Secondly, we must give protection to those who, when an air raid comes, are caught in the streets, away from their homes and from their place of work. For these, communal shelters will be provided—either in trenches such as those constructed in the autumn and now being made permanent, or in other forms of communal shelter to be provided by the local authorities. These shelters must be carefully sited and adequately sign-posted. Advice has already been given regarding the types of communal shelter which could be provided, and steps will be taken to accelerate the surveys which local 2883 authorities have already been asked to carry out with a view to determining what provision should be made—for example, by strengthening large basements in warehouses and offices which could give refuge to numbers of people likely to be in the vicinity at the time of a raid. The provision of underground car parks may also contribute, in the course of time, towards a solution of this part of the problem.
Communal shelters of this kind will, however, serve the needs primarily of those who are caught in the streets. It is only in exceptional circumstances that communal shelters could cater for people who, when an air-raid warning is given, are at their work or in their homes. It is not possible to contemplate a system by which, as a general rule, people at home or at work would rush out, on hearing an air-raid warning, at any hour of the day or night, to a public shelter some distance away. Such a system would lead inevitably to panic and confusion, and there would be grave risk of people being injured, and perhaps killed, in their struggle to find a place in a public shelter which in all probability would not be large enough to accommodate all who wished to take refuge in it.
The hard core of the problem is, therefore, to provide protection for the ordinary citizen in, or close to, his own house. This is the problem on which my Department has been concentrating its attention since I undertook the responsibility for measures of Civil Defence, and I can now indicate to the House the lines on which the Government believe that a solution has been found. The method of protection must vary according to the type of the building and its surroundings. In houses with basements, the most practical means of providing shelter is to strengthen the basement; and we are making arrangements to produce a standardised fitting—consisting of light steel sheeting to be fastened to the ceiling joists of the basement, and steel supports to carry the weight from the strengthened ceiling to the level of the foundations. The steel sheets will be fixed in peacetime, but this will be done with the least possible disturbance of peace-time user; and the steel supports can be stored and need not be put finally into position until an emergency arises. In co-operation with the local authorities, we shall carry 2884 out a survey to see to which houses this method can profitably be applied.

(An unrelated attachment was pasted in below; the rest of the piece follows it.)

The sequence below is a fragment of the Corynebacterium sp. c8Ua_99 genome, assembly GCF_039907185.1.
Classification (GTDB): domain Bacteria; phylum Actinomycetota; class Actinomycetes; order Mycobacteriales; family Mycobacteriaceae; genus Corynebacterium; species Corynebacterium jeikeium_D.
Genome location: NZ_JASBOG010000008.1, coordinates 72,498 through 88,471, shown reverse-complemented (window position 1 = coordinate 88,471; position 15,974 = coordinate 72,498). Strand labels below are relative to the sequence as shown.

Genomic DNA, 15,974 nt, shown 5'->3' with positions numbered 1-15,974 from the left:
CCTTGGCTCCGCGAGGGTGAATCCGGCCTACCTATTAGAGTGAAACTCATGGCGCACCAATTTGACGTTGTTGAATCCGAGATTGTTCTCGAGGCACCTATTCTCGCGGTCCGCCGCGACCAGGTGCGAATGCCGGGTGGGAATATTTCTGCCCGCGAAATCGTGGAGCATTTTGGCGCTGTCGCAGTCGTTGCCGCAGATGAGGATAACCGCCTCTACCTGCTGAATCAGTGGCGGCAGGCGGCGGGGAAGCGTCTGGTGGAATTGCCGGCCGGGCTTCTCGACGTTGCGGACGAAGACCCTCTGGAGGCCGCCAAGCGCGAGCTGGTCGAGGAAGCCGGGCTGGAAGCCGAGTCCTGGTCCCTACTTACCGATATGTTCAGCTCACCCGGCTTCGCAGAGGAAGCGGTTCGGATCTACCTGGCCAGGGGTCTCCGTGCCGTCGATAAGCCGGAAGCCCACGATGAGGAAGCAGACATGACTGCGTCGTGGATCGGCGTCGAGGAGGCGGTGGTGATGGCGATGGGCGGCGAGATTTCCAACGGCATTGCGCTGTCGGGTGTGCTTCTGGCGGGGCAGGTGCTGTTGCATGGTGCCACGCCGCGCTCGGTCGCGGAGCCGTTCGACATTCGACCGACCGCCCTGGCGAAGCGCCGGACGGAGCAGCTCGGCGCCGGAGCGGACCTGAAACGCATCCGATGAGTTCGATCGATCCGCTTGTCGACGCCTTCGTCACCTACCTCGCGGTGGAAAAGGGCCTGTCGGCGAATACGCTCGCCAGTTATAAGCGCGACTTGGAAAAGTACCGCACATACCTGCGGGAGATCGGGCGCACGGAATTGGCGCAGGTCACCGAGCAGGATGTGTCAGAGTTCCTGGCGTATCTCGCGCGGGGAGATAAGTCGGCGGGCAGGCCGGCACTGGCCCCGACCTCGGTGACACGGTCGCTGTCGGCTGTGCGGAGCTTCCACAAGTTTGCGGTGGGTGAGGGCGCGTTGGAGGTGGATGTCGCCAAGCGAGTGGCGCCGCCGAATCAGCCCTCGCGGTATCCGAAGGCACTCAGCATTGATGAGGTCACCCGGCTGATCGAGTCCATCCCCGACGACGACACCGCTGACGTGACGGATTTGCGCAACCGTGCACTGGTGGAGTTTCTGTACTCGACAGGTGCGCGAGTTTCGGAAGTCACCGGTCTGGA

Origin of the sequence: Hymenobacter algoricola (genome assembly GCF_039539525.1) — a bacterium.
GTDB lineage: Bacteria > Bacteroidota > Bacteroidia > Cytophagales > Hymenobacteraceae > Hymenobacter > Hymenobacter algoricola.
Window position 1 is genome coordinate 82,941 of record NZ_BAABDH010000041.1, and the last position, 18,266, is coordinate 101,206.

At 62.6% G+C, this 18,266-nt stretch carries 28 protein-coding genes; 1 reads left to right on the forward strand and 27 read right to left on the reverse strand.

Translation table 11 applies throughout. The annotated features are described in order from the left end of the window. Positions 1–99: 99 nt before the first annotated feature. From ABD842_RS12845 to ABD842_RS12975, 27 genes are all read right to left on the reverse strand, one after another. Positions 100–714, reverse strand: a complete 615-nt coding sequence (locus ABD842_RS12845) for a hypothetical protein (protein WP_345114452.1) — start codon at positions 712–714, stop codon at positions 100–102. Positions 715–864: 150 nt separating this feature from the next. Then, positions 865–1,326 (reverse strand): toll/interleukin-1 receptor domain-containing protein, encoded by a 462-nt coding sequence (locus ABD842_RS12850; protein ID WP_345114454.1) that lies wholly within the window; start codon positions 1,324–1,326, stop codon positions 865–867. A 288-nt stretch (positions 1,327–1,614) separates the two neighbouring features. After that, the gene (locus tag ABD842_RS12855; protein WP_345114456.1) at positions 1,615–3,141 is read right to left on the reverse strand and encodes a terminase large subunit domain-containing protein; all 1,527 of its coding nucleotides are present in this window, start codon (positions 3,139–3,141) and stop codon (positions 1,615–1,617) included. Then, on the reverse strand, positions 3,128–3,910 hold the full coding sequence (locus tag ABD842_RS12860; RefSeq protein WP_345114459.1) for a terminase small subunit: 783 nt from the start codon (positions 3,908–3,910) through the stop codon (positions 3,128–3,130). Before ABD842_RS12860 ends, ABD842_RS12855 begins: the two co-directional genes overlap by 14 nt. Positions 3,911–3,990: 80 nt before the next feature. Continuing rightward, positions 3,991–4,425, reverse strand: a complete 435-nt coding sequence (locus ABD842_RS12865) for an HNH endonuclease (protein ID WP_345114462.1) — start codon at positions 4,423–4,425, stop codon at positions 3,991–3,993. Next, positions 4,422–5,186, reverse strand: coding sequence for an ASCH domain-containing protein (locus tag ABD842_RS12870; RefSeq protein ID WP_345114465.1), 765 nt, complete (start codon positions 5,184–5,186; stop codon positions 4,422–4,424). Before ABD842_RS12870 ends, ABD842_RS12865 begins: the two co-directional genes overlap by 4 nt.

In blocks of flats or tenements, the most satisfactory course will be to provide structural support—either in the basement or in the ground floor of the building—which will afford a shelter sufficiently large to accommodate the persons living in the other parts of the building. In buildings where an exceptionally large area can be strengthened in this way. arrangements will be made to enable the shelter to serve, not only the people living in the building, but also others living nearby for whom no other shelter is available. To this extent these buildings will play their part in the provision of public shelters. For houses without basements—primarily the two-storeyed house not very solidly constructed—we have, with the assistance of certain eminent members of the engineering profession nominated by the President of the Institution of Civil Engineers, and with the co-operation of the steel industry, evolved a special type of steel shelter which is in sections and can be easily put together, without any technical skill or professional assistance. To secure the maximum degree of protection, this shelter should be placed outside the house close to the house-wall—in a garden or yard—and should be sunk about two feet in the ground, the displaced earth being piled up over the top of the steel frame. In such a position it would be readily accessible from the house.